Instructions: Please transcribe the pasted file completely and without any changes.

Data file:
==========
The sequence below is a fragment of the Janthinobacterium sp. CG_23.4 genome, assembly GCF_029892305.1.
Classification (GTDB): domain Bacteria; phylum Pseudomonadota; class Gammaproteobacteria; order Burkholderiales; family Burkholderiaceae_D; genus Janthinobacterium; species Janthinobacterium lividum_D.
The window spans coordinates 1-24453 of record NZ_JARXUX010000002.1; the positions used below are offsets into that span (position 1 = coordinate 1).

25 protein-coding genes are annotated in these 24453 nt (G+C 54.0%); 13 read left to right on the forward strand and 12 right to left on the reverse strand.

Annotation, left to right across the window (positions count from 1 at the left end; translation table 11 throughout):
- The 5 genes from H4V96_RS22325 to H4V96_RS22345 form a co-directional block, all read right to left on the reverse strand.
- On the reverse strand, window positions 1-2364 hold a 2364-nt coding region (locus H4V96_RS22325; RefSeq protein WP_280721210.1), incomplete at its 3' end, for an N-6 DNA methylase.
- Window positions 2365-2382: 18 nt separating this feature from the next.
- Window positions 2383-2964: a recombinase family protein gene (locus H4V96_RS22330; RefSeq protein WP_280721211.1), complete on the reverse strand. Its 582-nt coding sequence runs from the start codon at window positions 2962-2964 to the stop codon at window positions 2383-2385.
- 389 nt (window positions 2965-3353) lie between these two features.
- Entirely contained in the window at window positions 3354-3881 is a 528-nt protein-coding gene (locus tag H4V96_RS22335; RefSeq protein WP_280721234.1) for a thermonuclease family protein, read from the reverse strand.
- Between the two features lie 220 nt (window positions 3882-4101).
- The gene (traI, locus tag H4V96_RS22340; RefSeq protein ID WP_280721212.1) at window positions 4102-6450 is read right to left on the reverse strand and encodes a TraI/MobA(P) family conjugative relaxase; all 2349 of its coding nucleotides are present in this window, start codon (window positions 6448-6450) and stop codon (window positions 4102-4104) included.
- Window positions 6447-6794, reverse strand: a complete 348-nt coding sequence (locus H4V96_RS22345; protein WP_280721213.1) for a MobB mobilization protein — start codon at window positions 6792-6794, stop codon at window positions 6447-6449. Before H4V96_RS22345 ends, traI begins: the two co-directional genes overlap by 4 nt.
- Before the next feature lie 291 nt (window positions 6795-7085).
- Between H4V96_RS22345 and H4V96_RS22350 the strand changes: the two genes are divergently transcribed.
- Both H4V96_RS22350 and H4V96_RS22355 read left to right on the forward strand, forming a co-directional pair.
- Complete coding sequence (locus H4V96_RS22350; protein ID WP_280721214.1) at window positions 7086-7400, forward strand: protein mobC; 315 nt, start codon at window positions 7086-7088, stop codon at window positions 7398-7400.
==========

The sequence below is a fragment of the Janthinobacterium sp. CG_23.4 genome, assembly GCF_029892305.1.
Classification (GTDB): domain Bacteria; phylum Pseudomonadota; class Gammaproteobacteria; order Burkholderiales; family Burkholderiaceae_D; genus Janthinobacterium; species Janthinobacterium lividum_D.
The window spans coordinates 1-24453 of record NZ_JARXUX010000002.1; the positions used below are offsets into that span (position 1 = coordinate 1).

25 protein-coding genes are annotated in these 24453 nt (G+C 54.0%); 13 read left to right on the forward strand and 12 right to left on the reverse strand.

Annotation, left to right across the window (positions count from 1 at the left end; translation table 11 throughout):
- The 5 genes from H4V96_RS22325 to H4V96_RS22345 form a co-directional block, all read right to left on the reverse strand.
- On the reverse strand, window positions 1-2364 hold a 2364-nt coding region (locus H4V96_RS22325; RefSeq protein WP_280721210.1), incomplete at its 3' end, for an N-6 DNA methylase.
- Window positions 2365-2382: 18 nt separating this feature from the next.
- Window positions 2383-2964: a recombinase family protein gene (locus H4V96_RS22330; RefSeq protein WP_280721211.1), complete on the reverse strand. Its 582-nt coding sequence runs from the start codon at window positions 2962-2964 to the stop codon at window positions 2383-2385.
- 389 nt (window positions 2965-3353) lie between these two features.
- Entirely contained in the window at window positions 3354-3881 is a 528-nt protein-coding gene (locus tag H4V96_RS22335; RefSeq protein WP_280721234.1) for a thermonuclease family protein, read from the reverse strand.
- Between the two features lie 220 nt (window positions 3882-4101).
- The gene (traI, locus tag H4V96_RS22340; RefSeq protein ID WP_280721212.1) at window positions 4102-6450 is read right to left on the reverse strand and encodes a TraI/MobA(P) family conjugative relaxase; all 2349 of its coding nucleotides are present in this window, start codon (window positions 6448-6450) and stop codon (window positions 4102-4104) included.
- Window positions 6447-6794, reverse strand: a complete 348-nt coding sequence (locus H4V96_RS22345; protein WP_280721213.1) for a MobB mobilization protein — start codon at window positions 6792-6794, stop codon at window positions 6447-6449. Before H4V96_RS22345 ends, traI begins: the two co-directional genes overlap by 4 nt.
- Before the next feature lie 291 nt (window positions 6795-7085).
- Between H4V96_RS22345 and H4V96_RS22350 the strand changes: the two genes are divergently transcribed.
- Both H4V96_RS22350 and H4V96_RS22355 read left to right on the forward strand, forming a co-directional pair.
- Complete coding sequence (locus H4V96_RS22350; protein ID WP_280721214.1) at window positions 7086-7400, forward strand: protein mobC; 315 nt, start codon at window positions 7086-7088, stop codon at window positions 7398-7400.